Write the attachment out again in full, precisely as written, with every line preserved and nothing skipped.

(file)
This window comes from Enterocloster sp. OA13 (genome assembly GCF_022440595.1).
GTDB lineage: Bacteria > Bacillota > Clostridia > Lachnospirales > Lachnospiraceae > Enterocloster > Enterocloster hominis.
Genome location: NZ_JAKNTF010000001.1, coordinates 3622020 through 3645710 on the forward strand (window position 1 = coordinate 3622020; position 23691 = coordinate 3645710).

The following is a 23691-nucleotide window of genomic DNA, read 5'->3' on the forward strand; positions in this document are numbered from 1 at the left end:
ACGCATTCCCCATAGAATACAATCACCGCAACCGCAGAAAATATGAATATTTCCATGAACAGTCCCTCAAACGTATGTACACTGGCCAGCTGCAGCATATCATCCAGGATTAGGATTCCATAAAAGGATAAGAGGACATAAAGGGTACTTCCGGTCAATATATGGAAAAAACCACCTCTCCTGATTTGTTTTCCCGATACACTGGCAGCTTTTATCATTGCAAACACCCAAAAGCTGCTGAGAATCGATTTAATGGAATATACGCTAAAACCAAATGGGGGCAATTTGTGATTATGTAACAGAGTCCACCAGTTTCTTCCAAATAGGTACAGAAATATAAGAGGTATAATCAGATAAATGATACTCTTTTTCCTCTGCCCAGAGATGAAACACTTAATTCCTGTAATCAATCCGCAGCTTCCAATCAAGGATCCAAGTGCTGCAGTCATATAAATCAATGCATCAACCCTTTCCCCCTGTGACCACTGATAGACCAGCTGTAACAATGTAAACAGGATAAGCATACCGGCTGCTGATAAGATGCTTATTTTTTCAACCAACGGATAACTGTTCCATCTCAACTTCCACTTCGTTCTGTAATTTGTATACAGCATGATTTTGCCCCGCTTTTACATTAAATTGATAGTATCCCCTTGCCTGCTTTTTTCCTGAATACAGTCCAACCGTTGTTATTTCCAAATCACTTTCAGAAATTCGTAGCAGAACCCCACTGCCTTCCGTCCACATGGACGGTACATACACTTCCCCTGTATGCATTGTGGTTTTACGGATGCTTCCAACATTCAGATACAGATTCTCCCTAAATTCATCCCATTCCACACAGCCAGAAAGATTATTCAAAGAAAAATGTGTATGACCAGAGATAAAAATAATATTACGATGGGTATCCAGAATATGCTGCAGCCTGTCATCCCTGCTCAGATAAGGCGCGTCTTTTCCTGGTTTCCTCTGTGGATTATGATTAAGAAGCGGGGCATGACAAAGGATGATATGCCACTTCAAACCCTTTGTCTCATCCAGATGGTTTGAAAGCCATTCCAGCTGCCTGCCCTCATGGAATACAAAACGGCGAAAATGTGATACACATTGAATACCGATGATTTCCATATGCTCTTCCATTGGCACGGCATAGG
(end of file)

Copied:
This window comes from Enterocloster sp. OA13 (genome assembly GCF_022440595.1).
GTDB lineage: Bacteria > Bacillota > Clostridia > Lachnospirales > Lachnospiraceae > Enterocloster > Enterocloster hominis.
Genome location: NZ_JAKNTF010000001.1, coordinates 3622020 through 3645710 on the forward strand (window position 1 = coordinate 3622020; position 23691 = coordinate 3645710).

The following is a 23691-nucleotide window of genomic DNA, read 5'->3' on the forward strand; positions in this document are numbered from 1 at the left end:
ACGCATTCCCCATAGAATACAATCACCGCAACCGCAGAAAATATGAATATTTCCATGAACAGTCCCTCAAACGTATGTACACTGGCCAGCTGCAGCATATCATCCAGGATTAGGATTCCATAAAAGGATAAGAGGACATAAAGGGTACTTCCGGTCAATATATGGAAAAAACCACCTCTCCTGATTTGTTTTCCCGATACACTGGCAGCTTTTATCATTGCAAACACCCAAAAGCTGCTGAGAATCGATTTAATGGAATATACGCTAAAACCAAATGGGGGCAATTTGTGATTATGTAACAGAGTCCACCAGTTTCTTCCAAATAGGTACAGAAATATAAGAGGTATAATCAGATAAATGATACTCTTTTTCCTCTGCCCAGAGATGAAACACTTAATTCCTGTAATCAATCCGCAGCTTCCAATCAAGGATCCAAGTGCTGCAGTCATATAAATCAATGCATCAACCCTTTCCCCCTGTGACCACTGATAGACCAGCTGTAACAATGTAAACAGGATAAGCATACCGGCTGCTGATAAGATGCTTATTTTTTCAACCAACGGATAACTGTTCCATCTCAACTTCCACTTCGTTCTGTAATTTGTATACAGCATGATTTTGCCCCGCTTTTACATTAAATTGATAGTATCCCCTTGCCTGCTTTTTTCCTGAATACAGTCCAACCGTTGTTATTTCCAAATCACTTTCAGAAATTCGTAGCAGAACCCCACTGCCTTCCGTCCACATGGACGGTACATACACTTCCCCTGTATGCATTGTGGTTTTACGGATGCTTCCAACATTCAGATACAGATTCTCCCTAAATTCATCCCATTCCACACAGCCAGAAAGATTATTCAAAGAAAAATGTGTATGACCAGAGATAAAAATAATATTACGATGGGTATCCAGAATATGCTGCAGCCTGTCATCCCTGCTCAGATAAGGCGCGTCTTTTCCTGGTTTCCTCTGTGGATTATGATTAAGAAGCGGGGCATGACAAAGGATGATATGCCACTTCAAACCCTTTGTCTCATCCAGATGGTTTGAAAGCCATTCCAGCTGCCTGCCCTCATGGAATACAAAACGGCGAAAATGTGATACACATTGAATACCGATGATTTCCATATGCTCTTCCATTGGCACGGCATAGG